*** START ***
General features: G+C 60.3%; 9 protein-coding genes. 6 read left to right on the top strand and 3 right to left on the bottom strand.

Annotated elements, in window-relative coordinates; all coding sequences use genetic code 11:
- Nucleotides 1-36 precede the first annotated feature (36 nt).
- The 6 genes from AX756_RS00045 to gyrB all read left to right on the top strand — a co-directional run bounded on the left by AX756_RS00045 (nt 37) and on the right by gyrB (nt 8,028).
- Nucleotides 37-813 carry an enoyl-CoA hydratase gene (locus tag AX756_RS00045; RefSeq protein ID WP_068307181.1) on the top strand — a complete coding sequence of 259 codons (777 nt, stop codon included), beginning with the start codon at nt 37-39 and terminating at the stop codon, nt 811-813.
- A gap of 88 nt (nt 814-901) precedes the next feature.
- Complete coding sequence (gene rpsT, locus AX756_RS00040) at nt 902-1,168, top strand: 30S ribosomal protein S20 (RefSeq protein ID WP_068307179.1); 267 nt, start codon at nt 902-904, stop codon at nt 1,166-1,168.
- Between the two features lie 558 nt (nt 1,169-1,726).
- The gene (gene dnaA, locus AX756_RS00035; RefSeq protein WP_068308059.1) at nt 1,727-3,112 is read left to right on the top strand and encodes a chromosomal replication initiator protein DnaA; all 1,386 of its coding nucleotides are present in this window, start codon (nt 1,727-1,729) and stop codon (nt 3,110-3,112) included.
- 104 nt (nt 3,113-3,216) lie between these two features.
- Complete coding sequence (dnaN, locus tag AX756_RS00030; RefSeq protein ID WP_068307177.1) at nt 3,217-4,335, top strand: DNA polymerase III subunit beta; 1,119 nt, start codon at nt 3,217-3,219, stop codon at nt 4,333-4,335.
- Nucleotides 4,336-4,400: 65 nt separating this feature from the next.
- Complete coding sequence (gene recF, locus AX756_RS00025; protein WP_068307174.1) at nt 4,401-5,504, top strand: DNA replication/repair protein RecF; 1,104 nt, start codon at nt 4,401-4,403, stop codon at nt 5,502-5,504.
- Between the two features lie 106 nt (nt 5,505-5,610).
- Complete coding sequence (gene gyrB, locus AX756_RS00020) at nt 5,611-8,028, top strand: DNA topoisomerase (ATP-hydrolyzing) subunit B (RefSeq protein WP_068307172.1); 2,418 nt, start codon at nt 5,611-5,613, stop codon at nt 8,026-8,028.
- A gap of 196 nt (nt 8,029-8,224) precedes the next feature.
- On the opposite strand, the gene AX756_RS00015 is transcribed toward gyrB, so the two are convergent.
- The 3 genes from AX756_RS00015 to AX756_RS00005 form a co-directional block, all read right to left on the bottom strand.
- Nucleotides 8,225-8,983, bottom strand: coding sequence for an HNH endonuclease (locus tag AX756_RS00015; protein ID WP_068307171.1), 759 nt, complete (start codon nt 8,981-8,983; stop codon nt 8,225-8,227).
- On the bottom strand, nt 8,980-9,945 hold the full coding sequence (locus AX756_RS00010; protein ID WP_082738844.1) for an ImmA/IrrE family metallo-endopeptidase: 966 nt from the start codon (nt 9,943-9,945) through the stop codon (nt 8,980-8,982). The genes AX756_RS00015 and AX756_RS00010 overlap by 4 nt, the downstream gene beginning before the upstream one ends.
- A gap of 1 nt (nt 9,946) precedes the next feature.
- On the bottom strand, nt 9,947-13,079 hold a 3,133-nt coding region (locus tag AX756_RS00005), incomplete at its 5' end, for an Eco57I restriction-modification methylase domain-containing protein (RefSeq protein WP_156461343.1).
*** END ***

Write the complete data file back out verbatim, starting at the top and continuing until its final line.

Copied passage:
General features: G+C 60.3%; 9 protein-coding genes. 6 read left to right on the top strand and 3 right to left on the bottom strand.

Annotated elements, in window-relative coordinates; all coding sequences use genetic code 11:
- Nucleotides 1-36 precede the first annotated feature (36 nt).
- The 6 genes from AX756_RS00045 to gyrB all read left to right on the top strand — a co-directional run bounded on the left by AX756_RS00045 (nt 37) and on the right by gyrB (nt 8,028).
- Nucleotides 37-813 carry an enoyl-CoA hydratase gene (locus tag AX756_RS00045; RefSeq protein ID WP_068307181.1) on the top strand — a complete coding sequence of 259 codons (777 nt, stop codon included), beginning with the start codon at nt 37-39 and terminating at the stop codon, nt 811-813.
- A gap of 88 nt (nt 814-901) precedes the next feature.
- Complete coding sequence (gene rpsT, locus AX756_RS00040) at nt 902-1,168, top strand: 30S ribosomal protein S20 (RefSeq protein ID WP_068307179.1); 267 nt, start codon at nt 902-904, stop codon at nt 1,166-1,168.
- Between the two features lie 558 nt (nt 1,169-1,726).
- The gene (gene dnaA, locus AX756_RS00035; RefSeq protein WP_068308059.1) at nt 1,727-3,112 is read left to right on the top strand and encodes a chromosomal replication initiator protein DnaA; all 1,386 of its coding nucleotides are present in this window, start codon (nt 1,727-1,729) and stop codon (nt 3,110-3,112) included.
- 104 nt (nt 3,113-3,216) lie between these two features.
- Complete coding sequence (dnaN, locus tag AX756_RS00030; RefSeq protein ID WP_068307177.1) at nt 3,217-4,335, top strand: DNA polymerase III subunit beta; 1,119 nt, start codon at nt 3,217-3,219, stop codon at nt 4,333-4,335.
- Nucleotides 4,336-4,400: 65 nt separating this feature from the next.
- Complete coding sequence (gene recF, locus AX756_RS00025; protein WP_068307174.1) at nt 4,401-5,504, top strand: DNA replication/repair protein RecF; 1,104 nt, start codon at nt 4,401-4,403, stop codon at nt 5,502-5,504.
- Between the two features lie 106 nt (nt 5,505-5,610).
- Complete coding sequence (gene gyrB, locus AX756_RS00020) at nt 5,611-8,028, top strand: DNA topoisomerase (ATP-hydrolyzing) subunit B (RefSeq protein WP_068307172.1); 2,418 nt, start codon at nt 5,611-5,613, stop codon at nt 8,026-8,028.
- A gap of 196 nt (nt 8,029-8,224) precedes the next feature.
- On the opposite strand, the gene AX756_RS00015 is transcribed toward gyrB, so the two are convergent.
- The 3 genes from AX756_RS00015 to AX756_RS00005 form a co-directional block, all read right to left on the bottom strand.
- Nucleotides 8,225-8,983, bottom strand: coding sequence for an HNH endonuclease (locus tag AX756_RS00015; protein ID WP_068307171.1), 759 nt, complete (start codon nt 8,981-8,983; stop codon nt 8,225-8,227).
- On the bottom strand, nt 8,980-9,945 hold the full coding sequence (locus AX756_RS00010; protein ID WP_082738844.1) for an ImmA/IrrE family metallo-endopeptidase: 966 nt from the start codon (nt 9,943-9,945) through the stop codon (nt 8,980-8,982). The genes AX756_RS00015 and AX756_RS00010 overlap by 4 nt, the downstream gene beginning before the upstream one ends.
- A gap of 1 nt (nt 9,946) precedes the next feature.
- On the bottom strand, nt 9,947-13,079 hold a 3,133-nt coding region (locus tag AX756_RS00005), incomplete at its 5' end, for an Eco57I restriction-modification methylase domain-containing protein (RefSeq protein WP_156461343.1).